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Huge Number of Boston Repossessed Houses for Sale Remains a Problem

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By : John Cutts    99 or more times read
The growing inventory of Boston repossessed houses for sale and the high rates of foreclosures among various areas of the state are still considered primary concerns in Massachusetts. The housing market problem is further exacerbated by the continuous increase in the unemployment rates of various local areas.

As more and more people in the state find it hard to find jobs, the total of repo properties in Massachusetts also continues to increase. Foreclosure rates are said to be rising again in certain parts of the area, with the North Shore region being just one of these places. However, local analysts have stated that North Shore is not the hardest hit among counties and cities in Massachusetts and that there are other areas that are suffering higher than usual foreclosure numbers.

Analysts have also added that in some areas of Massachusetts, the high number of repo houses for sale is often not obvious, with the usual signs, like derelict and abandoned homes, not seen in some areas. However, this does not mean that foreclosure is not hitting certain communities like others where signs of foreclosures are quite obvious.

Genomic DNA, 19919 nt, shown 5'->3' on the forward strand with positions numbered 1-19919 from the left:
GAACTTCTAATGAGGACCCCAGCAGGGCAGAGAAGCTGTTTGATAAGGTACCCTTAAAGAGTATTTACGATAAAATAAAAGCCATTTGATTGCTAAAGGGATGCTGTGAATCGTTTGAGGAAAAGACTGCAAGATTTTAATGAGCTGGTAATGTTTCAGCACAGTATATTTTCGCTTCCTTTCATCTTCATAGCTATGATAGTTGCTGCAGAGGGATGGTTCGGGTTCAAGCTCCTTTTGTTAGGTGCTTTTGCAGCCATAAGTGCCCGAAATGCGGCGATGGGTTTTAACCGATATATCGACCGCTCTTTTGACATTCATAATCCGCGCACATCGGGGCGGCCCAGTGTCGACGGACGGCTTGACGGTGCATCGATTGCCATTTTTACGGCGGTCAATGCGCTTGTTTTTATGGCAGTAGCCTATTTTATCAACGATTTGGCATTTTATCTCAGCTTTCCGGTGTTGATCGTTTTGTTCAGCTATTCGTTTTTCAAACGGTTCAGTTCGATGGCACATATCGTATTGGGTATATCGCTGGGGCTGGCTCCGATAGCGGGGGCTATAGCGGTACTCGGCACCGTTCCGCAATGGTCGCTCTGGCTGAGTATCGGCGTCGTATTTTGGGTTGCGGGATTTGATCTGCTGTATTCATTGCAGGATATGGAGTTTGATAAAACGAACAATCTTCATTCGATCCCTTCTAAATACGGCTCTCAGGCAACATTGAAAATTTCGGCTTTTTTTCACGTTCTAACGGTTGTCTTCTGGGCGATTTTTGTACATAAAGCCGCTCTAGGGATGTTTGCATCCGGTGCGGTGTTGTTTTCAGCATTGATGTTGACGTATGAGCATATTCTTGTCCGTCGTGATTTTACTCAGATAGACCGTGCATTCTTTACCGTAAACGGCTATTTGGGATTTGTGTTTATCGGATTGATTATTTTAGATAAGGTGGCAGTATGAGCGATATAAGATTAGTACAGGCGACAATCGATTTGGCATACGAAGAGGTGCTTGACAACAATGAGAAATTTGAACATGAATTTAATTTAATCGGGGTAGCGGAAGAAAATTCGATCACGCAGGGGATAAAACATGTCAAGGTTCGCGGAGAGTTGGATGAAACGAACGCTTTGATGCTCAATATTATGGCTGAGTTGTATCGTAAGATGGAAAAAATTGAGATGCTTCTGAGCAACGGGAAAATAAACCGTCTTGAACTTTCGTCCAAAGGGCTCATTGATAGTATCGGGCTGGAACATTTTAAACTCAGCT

The growing quantity of Boston repossessed houses for sale is probably one of the highest in the whole state. However, other counties recorded higher foreclosure rate increases than Boston during the period of January-June 2010, with Peabody recording an almost 50% rise in the number of foreclosure deeds for the month of June.

Meanwhile, the number of bank owned foreclosures and other types of distressed properties also rose in Danvers and Beverly counties. Salem, on the other hand, recorded a decline in the total number of foreclosure deeds, taking its total from 40 down to 35 as of June 2010. The figures were compared with the same six-month period of 2009.

Local housing market statistics also showed that smaller towns are experiencing rising foreclosure rates, with Marblehead recording a jump in total foreclosure to 13 from a low of five. In Hamilton, foreclosure rose to nine from a low of one. Despite these increases, most analysts believe that the problem of Boston repossessed houses for sale and foreclosure properties in various areas of the state will soon level off and the state will be on its way towards a recovery.
John Cutts has been educated in the finer points of the foreclosure market over 5 years.

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